By Peter Egwuatu & Nkiruka Nnorom
THE Chief Executive Officer of the Nigerian Stock Exchange, NSE, Mr. Oscar Onyema, has revealed that the value of total global spending on all financial market data, analysis and news has been estimated at about $28.5 billion.
He disclosed this at the fourth edition of the NSE Market Data Workshop in Lagos, stressing that there has been a global increase in the general consumption and spending on financial market data and market data analytics, stretching beyond the market data typically provided by stock exchanges for equity trading.
He stated: “Market commentators have estimated the value of total spending on all financial market data, analysis and news at about USD28.5 billion; while the potential market size of financial information is valued at USD 50 billion, according to McKinsey estimates.”
“Despite the evolving needs of consumers demanding for financial information globally, Nigeria still has low inclination towards investments, according to a research by FSDH, which reported the savings ratio in Nigeria as one of the lowest among selected countries including China, India, Kenya, Malaysia, South Africa, United Kingdom, and USA. The ratio of mutual fund assets to Nigeria’s Gross Domestic Products (GDP) is also very low at less than one percent, despite the growth of mutual funds in the country in recent times.”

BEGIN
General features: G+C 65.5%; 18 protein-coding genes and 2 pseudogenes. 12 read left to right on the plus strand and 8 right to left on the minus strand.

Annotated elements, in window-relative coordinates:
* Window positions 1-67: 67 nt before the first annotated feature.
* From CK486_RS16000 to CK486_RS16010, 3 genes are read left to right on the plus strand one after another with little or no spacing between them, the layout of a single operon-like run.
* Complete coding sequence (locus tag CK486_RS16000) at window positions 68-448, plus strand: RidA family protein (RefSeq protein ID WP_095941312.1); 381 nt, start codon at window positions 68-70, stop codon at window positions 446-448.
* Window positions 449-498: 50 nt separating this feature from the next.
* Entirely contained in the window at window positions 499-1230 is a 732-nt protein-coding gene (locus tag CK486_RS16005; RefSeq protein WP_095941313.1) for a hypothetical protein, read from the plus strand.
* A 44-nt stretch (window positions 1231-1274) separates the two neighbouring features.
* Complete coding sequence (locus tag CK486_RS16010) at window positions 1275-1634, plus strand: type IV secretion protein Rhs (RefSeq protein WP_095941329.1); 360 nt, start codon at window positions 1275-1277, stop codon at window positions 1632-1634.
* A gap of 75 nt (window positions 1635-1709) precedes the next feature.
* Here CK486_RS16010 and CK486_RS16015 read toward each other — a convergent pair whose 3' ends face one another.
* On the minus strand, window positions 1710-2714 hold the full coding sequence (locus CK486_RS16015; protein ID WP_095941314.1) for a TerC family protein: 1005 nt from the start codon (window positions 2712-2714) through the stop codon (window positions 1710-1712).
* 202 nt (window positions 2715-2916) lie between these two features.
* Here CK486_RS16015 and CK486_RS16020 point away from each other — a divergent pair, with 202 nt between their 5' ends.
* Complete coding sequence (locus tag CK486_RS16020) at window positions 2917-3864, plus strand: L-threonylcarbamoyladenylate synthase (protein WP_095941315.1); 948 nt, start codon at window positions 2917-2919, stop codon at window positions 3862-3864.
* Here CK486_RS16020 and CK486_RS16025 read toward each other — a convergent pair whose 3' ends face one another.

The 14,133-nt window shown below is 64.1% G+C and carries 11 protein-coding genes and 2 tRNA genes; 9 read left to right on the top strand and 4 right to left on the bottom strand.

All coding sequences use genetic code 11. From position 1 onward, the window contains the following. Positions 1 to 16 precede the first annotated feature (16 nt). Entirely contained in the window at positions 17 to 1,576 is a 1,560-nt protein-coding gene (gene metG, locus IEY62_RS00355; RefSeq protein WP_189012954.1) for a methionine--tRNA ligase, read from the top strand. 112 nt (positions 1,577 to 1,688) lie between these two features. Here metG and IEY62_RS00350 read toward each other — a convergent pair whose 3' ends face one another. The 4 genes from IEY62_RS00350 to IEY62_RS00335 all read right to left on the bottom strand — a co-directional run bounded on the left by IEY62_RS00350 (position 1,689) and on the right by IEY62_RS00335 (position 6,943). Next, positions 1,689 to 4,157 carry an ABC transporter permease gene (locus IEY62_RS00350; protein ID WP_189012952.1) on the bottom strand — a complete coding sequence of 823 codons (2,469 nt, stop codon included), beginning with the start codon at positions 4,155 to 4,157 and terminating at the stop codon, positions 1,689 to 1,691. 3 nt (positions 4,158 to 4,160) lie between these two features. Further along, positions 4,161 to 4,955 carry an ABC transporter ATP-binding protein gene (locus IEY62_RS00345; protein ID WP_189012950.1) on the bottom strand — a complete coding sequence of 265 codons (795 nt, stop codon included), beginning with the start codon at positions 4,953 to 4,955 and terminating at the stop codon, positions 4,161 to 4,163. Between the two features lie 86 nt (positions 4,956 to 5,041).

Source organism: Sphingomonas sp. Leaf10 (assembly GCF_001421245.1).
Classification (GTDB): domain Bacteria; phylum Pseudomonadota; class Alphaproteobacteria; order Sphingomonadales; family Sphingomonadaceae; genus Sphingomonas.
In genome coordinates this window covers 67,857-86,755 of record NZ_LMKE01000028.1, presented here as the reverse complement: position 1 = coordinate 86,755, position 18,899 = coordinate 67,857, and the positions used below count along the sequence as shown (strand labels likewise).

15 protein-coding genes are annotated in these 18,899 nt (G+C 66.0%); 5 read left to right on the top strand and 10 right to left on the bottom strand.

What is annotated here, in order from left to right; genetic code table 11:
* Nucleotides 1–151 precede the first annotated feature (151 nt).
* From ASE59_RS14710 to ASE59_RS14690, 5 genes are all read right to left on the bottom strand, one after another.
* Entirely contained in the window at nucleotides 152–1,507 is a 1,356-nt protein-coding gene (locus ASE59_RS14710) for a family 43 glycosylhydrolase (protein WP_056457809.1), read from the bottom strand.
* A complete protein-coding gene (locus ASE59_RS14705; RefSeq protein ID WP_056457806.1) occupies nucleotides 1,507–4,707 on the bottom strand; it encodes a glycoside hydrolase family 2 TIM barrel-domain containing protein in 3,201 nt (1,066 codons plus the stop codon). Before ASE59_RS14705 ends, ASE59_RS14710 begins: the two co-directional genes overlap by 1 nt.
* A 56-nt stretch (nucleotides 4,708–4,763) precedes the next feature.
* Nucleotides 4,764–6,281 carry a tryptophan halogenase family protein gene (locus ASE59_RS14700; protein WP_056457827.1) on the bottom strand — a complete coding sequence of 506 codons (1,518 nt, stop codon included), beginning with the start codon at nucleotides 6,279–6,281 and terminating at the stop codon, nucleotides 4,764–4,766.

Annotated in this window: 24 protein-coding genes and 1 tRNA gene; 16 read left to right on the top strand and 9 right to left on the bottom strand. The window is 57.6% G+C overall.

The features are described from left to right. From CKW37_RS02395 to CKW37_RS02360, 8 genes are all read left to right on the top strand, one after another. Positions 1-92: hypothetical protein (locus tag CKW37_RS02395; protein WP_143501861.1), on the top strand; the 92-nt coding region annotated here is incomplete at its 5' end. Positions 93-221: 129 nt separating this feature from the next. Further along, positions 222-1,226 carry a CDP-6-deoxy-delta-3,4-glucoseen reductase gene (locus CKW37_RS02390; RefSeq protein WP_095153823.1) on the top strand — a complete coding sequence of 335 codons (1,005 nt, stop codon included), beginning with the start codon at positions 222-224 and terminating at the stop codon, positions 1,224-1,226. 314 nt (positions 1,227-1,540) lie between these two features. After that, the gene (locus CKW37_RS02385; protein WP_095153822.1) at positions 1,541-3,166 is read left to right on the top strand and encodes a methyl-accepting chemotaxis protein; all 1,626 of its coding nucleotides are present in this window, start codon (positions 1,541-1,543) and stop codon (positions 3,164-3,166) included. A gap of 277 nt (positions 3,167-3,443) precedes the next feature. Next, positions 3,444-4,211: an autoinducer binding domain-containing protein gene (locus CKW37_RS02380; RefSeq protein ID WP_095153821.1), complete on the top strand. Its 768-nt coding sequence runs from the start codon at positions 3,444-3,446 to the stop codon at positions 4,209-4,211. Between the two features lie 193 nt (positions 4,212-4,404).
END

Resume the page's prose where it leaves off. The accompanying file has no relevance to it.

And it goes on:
He explained that one of the major reasons for this low retail investment appetite is the inadequate knowledge of investment products and the benefits for retail investors.
According to him, “This underscores the importance of creating product offerings that promote diversity in investment, manage risk and make the information readily available to consumers. Exchanges and data vendors are already responding to this increasing demand using new tools for market data products.”
He stated further: “At the NSE, we believe in customer-centricity and we continue to foster partnerships with local stakeholders across the market, incorporating new technologies and expertise to drive market data by-products like derivatives and other structured products such as the Exchange Traded Funds.
“These structured products, which are based on the accuracy of the underlying stock prices are being used by a broader set of professional users than those who participate on the stock exchange directly – to advise, monitor and/or validate transactions after they are executed.”